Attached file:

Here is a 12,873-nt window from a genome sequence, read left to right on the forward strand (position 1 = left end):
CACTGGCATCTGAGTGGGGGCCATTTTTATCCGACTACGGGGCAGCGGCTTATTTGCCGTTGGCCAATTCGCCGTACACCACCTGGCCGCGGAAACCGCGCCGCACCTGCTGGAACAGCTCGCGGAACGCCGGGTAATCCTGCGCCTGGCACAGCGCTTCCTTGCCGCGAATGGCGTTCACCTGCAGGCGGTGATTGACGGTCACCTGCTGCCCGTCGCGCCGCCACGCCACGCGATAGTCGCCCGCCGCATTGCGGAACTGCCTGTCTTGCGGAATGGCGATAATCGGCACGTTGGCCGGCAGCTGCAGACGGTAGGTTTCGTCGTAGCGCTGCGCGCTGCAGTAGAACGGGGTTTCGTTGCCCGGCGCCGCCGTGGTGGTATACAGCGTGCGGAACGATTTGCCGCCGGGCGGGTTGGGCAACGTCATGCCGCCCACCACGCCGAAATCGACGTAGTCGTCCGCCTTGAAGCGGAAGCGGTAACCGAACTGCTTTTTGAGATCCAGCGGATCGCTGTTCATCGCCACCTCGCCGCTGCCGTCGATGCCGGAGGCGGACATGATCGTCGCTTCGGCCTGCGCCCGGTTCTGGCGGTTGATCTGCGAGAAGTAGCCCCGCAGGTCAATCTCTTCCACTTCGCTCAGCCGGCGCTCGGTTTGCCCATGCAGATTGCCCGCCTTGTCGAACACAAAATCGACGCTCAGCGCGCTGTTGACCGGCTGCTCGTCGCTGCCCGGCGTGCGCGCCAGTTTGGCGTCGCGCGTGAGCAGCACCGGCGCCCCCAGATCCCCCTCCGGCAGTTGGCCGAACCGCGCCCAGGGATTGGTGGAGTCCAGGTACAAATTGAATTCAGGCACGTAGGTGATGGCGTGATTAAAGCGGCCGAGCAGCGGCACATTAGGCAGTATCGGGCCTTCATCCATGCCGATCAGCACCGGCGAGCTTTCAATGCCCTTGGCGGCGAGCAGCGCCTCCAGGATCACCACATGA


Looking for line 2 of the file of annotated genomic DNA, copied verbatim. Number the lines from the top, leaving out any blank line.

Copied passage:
CACTGGCATCTGAGTGGGGGCCATTTTTATCCGACTACGGGGCAGCGGCTTATTTGCCGTTGGCCAATTCGCCGTACACCACCTGGCCGCGGAAACCGCGCCGCACCTGCTGGAACAGCTCGCGGAACGCCGGGTAATCCTGCGCCTGGCACAGCGCTTCCTTGCCGCGAATGGCGTTCACCTGCAGGCGGTGATTGACGGTCACCTGCTGCCCGTCGCGCCGCCACGCCACGCGATAGTCGCCCGCCGCATTGCGGAACTGCCTGTCTTGCGGAATGGCGATAATCGGCACGTTGGCCGGCAGCTGCAGACGGTAGGTTTCGTCGTAGCGCTGCGCGCTGCAGTAGAACGGGGTTTCGTTGCCCGGCGCCGCCGTGGTGGTATACAGCGTGCGGAACGATTTGCCGCCGGGCGGGTTGGGCAACGTCATGCCGCCCACCACGCCGAAATCGACGTAGTCGTCCGCCTTGAAGCGGAAGCGGTAACCGAACTGCTTTTTGAGATCCAGCGGATCGCTGTTCATCGCCACCTCGCCGCTGCCGTCGATGCCGGAGGCGGACATGATCGTCGCTTCGGCCTGCGCCCGGTTCTGGCGGTTGATCTGCGAGAAGTAGCCCCGCAGGTCAATCTCTTCCACTTCGCTCAGCCGGCGCTCGGTTTGCCCATGCAGATTGCCCGCCTTGTCGAACACAAAATCGACGCTCAGCGCGCTGTTGACCGGCTGCTCGTCGCTGCCCGGCGTGCGCGCCAGTTTGGCGTCGCGCGTGAGCAGCACCGGCGCCCCCAGATCCCCCTCCGGCAGTTGGCCGAACCGCGCCCAGGGATTGGTGGAGTCCAGGTACAAATTGAATTCAGGCACGTAGGTGATGGCGTGATTAAAGCGGCCGAGCAGCGGCACATTAGGCAGTATCGGGCCTTCATCCATGCCGATCAGCACCGGCGAGCTTTCAATGCCCTTGGCGGCGAGCAGCGCCTCCAGGATCACCACATGA